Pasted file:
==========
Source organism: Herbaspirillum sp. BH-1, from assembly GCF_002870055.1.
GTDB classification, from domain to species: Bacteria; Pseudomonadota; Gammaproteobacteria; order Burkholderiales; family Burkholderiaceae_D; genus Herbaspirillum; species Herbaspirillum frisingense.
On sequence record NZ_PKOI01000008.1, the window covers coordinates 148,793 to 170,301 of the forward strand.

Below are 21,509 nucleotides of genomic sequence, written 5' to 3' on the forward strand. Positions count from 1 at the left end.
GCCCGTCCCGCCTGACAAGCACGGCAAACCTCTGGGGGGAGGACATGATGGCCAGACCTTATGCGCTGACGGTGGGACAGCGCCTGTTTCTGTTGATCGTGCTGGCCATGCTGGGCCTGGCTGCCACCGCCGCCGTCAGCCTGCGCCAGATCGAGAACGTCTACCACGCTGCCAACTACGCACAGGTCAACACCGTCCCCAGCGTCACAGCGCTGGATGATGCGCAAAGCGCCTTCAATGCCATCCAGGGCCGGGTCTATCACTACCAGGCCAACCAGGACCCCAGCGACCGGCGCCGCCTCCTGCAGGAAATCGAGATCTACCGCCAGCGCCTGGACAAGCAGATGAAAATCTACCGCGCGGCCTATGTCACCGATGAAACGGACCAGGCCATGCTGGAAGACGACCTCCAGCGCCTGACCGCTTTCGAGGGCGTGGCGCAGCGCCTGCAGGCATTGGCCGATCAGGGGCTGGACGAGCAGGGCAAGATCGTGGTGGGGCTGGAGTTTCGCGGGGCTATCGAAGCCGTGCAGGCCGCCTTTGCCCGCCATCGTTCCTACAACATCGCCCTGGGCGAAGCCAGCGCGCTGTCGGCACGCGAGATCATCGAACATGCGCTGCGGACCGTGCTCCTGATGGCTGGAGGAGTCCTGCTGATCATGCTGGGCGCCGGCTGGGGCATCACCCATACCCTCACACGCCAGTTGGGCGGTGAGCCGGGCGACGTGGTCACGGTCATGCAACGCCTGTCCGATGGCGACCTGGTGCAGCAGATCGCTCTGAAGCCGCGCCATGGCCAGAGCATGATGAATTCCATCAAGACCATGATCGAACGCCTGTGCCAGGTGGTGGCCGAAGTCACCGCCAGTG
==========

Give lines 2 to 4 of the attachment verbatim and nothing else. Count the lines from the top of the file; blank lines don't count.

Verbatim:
GTDB classification, from domain to species: Bacteria; Pseudomonadota; Gammaproteobacteria; order Burkholderiales; family Burkholderiaceae_D; genus Herbaspirillum; species Herbaspirillum frisingense.
On sequence record NZ_PKOI01000008.1, the window covers coordinates 148,793 to 170,301 of the forward strand.

Below are 21,509 nucleotides of genomic sequence, written 5' to 3' on the forward strand. Positions count from 1 at the left end.